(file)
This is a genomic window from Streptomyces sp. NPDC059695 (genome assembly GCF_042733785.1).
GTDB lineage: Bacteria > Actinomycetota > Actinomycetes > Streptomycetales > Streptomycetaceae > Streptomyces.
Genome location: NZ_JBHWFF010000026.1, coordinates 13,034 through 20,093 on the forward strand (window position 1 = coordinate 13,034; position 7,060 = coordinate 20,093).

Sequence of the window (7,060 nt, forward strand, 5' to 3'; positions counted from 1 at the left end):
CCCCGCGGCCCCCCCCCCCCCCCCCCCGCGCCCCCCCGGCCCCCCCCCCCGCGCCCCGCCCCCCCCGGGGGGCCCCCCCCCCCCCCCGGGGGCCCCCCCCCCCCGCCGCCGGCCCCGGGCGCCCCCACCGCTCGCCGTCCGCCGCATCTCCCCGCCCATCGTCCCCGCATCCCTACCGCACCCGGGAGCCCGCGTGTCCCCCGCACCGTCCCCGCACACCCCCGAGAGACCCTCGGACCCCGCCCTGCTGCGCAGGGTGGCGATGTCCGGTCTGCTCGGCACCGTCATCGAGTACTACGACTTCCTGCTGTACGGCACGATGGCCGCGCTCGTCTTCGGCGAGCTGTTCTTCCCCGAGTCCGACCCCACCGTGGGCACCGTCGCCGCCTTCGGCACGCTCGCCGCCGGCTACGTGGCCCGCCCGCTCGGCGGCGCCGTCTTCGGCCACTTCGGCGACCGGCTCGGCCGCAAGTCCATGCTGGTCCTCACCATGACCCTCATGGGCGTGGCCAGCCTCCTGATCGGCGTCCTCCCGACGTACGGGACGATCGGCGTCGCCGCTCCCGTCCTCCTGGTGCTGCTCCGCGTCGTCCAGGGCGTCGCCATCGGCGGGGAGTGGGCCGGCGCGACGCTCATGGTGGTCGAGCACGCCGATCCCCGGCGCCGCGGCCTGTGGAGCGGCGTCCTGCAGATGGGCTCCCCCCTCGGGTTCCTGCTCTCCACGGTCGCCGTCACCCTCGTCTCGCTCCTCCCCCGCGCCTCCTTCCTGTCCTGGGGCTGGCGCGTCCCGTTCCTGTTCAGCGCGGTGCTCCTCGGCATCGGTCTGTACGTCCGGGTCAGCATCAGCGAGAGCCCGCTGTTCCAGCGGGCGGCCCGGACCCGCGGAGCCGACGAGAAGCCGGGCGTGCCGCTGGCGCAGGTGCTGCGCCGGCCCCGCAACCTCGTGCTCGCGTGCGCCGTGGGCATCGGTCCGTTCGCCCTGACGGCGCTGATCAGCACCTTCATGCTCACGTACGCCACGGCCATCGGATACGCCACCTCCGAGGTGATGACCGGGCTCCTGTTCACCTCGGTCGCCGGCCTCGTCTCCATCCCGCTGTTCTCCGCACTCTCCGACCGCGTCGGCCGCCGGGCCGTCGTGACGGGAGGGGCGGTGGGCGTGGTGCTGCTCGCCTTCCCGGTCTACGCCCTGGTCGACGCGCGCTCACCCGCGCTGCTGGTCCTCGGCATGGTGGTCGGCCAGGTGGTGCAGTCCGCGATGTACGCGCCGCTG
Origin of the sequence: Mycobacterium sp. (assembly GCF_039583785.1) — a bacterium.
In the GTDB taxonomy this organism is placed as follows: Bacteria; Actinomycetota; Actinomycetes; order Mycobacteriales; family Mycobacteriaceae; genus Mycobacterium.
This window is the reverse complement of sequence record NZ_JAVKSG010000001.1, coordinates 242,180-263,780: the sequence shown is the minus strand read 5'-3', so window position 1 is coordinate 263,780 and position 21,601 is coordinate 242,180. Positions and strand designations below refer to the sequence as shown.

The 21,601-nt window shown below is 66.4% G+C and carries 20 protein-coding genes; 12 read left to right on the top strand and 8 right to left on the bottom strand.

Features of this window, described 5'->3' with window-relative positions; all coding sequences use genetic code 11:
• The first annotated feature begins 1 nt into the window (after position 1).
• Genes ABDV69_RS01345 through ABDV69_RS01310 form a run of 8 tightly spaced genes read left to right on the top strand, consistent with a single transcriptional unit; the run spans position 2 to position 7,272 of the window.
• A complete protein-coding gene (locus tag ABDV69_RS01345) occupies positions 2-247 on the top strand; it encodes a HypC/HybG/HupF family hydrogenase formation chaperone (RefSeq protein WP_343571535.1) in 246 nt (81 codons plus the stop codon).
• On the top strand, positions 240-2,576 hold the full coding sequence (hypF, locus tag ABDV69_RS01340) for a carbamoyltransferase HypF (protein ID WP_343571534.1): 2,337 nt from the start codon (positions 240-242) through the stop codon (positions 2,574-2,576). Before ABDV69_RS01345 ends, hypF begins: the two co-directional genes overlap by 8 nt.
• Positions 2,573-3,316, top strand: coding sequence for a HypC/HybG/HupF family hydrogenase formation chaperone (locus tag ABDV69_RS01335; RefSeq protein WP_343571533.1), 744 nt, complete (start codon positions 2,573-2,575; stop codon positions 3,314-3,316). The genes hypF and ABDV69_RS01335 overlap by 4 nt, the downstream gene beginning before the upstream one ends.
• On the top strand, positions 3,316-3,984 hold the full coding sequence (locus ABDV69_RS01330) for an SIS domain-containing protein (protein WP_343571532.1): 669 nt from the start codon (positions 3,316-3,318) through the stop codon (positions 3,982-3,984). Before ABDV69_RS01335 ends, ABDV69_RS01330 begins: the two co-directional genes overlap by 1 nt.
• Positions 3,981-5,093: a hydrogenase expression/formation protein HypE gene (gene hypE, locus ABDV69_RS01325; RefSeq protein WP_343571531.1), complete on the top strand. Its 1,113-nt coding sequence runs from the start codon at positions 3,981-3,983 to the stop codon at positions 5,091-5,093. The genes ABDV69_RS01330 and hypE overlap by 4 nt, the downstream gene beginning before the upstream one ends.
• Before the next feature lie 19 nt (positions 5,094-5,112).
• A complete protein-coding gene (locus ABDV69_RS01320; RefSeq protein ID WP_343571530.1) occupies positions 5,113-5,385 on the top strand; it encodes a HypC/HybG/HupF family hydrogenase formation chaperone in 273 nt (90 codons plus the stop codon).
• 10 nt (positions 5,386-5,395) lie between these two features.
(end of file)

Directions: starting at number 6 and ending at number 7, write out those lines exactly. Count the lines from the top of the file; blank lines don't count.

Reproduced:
Origin of the sequence: Mycobacterium sp. (assembly GCF_039583785.1) — a bacterium.
In the GTDB taxonomy this organism is placed as follows: Bacteria; Actinomycetota; Actinomycetes; order Mycobacteriales; family Mycobacteriaceae; genus Mycobacterium.